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New SEC Cybersecurity Rules Are Being Finalized. Here’s How Your Firm Needs to Prepare

By Rich Itri, ECI's Chief Innovation Officer | Thursday, January 26th, 2023
The latest update of the SEC’s rulemaking agenda indicates it will finalize new rules around cyber risk management for funds and investment advisors in the spring of 2023. The rules, first proposed in early 2022, will be implemented immediately but will likely be phased in over a period of months this year.

What will the directive mean for cybersecurity in your firm? Let’s look at the most significant aspects of the new rules – along with the actions your enterprise should take now to comply.

Core Aspects of Cyber Risk Management

The SEC’s proposed new rules were complex and spelled out in a 224-page document. The organization intends to finalize those rules with almost no changes. That’s no surprise, because the guidance reflects cybersecurity best practices – and what every firm should be doing to protect its data and its business.

The new rules require investment advisers and funds to address cyber risk management in seven key areas:

1. Cybersecurity plans, policies, and procedures – Under the new rules, firms must establish and document a robust cyber risk plan and formalize their cybersecurity policies and procedures. Make sure such documentation is easily retrievable. You’ll need to review policies and procedures at least annually and update them based on business changes that affect cyber risk.

2. Access managementFollowing best practices for data access is no longer just a recommendation but is now SEC policy. You’ll need to create and enforce an acceptable use policy (AUP), as well as policies for passwords, least-privilege access, and remote access. Multifactor authentication (MFA) is now table stakes.

3. Data protection policies and technologiesThe SEC rules require that firms monitor and protect data against unauthorized access. Safeguard data based on its sensitivity and importance to your operations. Protect data where it’s stored and as it’s transmitted, leveraging methods such as encryption, network segmentation, and automated threat detection. Also document which vendors have access to your data and require them to meet cybersecurity standards and report cyber incidents.

4. Threat and vulnerability management – You’ll need to perform regular vulnerability scans, and track, prioritize, and remediate known vulnerabilities. Update software promptly as patches become available. Make sure applications and devices are configured properly and conduct regular penetration testing to confirm security settings.

5. Incident response The SEC rules require that firms develop and document an incident response plan and recovery procedure. Your plan should include metrics for the speed and effectiveness of your response. Test the response plan and fine-tune it based on results. Also determine how you’ll manage data if the vendor systems you rely on become unavailable.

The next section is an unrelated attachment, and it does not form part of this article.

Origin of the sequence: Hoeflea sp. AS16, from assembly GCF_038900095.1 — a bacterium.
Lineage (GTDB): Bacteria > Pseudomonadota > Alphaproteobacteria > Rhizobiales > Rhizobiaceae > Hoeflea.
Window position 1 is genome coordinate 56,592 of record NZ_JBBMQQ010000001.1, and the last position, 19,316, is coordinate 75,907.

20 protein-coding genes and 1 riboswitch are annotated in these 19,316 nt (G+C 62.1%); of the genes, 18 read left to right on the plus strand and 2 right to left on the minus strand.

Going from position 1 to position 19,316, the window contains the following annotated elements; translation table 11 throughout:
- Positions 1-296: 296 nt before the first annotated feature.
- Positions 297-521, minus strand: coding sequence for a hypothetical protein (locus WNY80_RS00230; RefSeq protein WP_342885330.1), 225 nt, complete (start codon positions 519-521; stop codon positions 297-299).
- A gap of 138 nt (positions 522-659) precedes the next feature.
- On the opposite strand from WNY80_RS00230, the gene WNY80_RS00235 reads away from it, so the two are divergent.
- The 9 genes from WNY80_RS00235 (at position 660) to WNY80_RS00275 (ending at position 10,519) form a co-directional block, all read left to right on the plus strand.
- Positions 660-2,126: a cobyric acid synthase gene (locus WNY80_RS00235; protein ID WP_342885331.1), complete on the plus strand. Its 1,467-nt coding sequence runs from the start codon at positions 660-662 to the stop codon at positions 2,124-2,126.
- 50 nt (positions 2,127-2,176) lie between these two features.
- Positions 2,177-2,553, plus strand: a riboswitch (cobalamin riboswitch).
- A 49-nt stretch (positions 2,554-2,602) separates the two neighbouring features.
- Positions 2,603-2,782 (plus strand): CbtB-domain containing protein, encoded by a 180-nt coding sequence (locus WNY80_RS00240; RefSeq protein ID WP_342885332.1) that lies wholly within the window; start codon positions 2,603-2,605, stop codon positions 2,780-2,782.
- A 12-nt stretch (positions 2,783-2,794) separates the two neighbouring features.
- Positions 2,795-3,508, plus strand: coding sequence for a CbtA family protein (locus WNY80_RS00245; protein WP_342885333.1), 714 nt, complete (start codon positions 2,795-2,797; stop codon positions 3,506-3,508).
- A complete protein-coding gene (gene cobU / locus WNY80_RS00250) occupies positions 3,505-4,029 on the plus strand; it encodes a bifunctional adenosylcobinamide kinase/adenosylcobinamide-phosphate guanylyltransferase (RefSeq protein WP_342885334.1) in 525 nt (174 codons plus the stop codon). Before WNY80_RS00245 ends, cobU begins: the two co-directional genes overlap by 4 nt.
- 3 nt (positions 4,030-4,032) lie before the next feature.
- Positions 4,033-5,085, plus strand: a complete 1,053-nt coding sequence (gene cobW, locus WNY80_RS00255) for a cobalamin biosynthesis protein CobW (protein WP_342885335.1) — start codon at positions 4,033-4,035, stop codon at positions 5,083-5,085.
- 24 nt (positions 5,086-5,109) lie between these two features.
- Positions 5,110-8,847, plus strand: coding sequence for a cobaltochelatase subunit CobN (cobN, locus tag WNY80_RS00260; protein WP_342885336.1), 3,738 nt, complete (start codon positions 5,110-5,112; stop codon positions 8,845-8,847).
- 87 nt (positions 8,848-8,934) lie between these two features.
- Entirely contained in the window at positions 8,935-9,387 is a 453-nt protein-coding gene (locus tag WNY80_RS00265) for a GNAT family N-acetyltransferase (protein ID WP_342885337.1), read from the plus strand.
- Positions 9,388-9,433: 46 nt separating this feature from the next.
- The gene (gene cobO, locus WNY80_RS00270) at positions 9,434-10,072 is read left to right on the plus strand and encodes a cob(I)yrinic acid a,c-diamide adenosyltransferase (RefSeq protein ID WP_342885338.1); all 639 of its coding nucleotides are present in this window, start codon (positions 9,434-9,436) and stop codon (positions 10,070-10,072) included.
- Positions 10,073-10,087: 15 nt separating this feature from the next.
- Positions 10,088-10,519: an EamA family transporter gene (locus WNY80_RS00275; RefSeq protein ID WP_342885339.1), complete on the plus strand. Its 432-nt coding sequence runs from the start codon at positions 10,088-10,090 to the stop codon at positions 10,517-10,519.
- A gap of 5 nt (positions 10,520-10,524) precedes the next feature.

6. Reporting and disclosure – A major new requirement is greater cybersecurity transparency and reporting of cyber incidents. You’ll need to report any significant incident to the SEC. You’ll also need to publicly disclose cyber risks and incidents from the previous two fiscal years to both the SEC and your clients.

7. Cybersecurity responsibilities and accountability – Another big rule change is formalization of cybersecurity accountability. Boards of directors must now review and approve cybersecurity policies and procedures. They must also understand and address cyber threats in the marketplace. Going forward, you’ll need to inform boards about any vendors that handle your sensitive data and alert them of any cyber incidents.

Where You Should Start with SEC Compliance

Your firm will need to address all seven pillars of the new SEC rules. But there are four areas where you’ll want to take action now:

Cyber assessment – Start by assessing your existing cyber risks, policies, and protections. Score yourself against all aspects of the SEC rules, identify any gaps, and put in place a formal plan to close those gaps in 2023.

Data protection – The SEC is trying to create accountability around how firms protect investor data. It wants firms to have a clear picture of where their data is stored and strong controls around who has access to it. That will require a layered approach that applies multiple technologies and techniques to protect data.

Vulnerability management – Many firms have policies for how they manage vulnerabilities, but they don’t always keep up with security patches. SEC regulators will want to see that your firm’s actions around vulnerability management align with your stated policies.

Cyber governance – Many firms implement disparate pieces of cybersecurity but lack a comprehensive cyber strategy. The SEC wants firms to engage in end-to-end cyber risk management. Develop clear policies, conduct tabletop exercises, measure the results, and document your progress toward stronger security.

Whether you’re still relying on security basics like antivirus and firewalls, or you’ve already deployed advanced security layers, the time to take action on SEC compliance is now. You never know when a cyber breach could occur, and you never know when the SEC could come calling. Very possibly, those two events will go hand in hand.

The fact is, the new SEC rules for cyber risk management reflect cybersecurity best practices. These are the policies, procedures, and technologies you should be implementing to protect your business-critical data and retain the confidence of your clients. Taking the time and effort to comply with the new SEC rules now is actually investing in the current and future success of your business.

For more details on how to position your firm to comply with the incoming SEC rules, download our SEC whitepaper.
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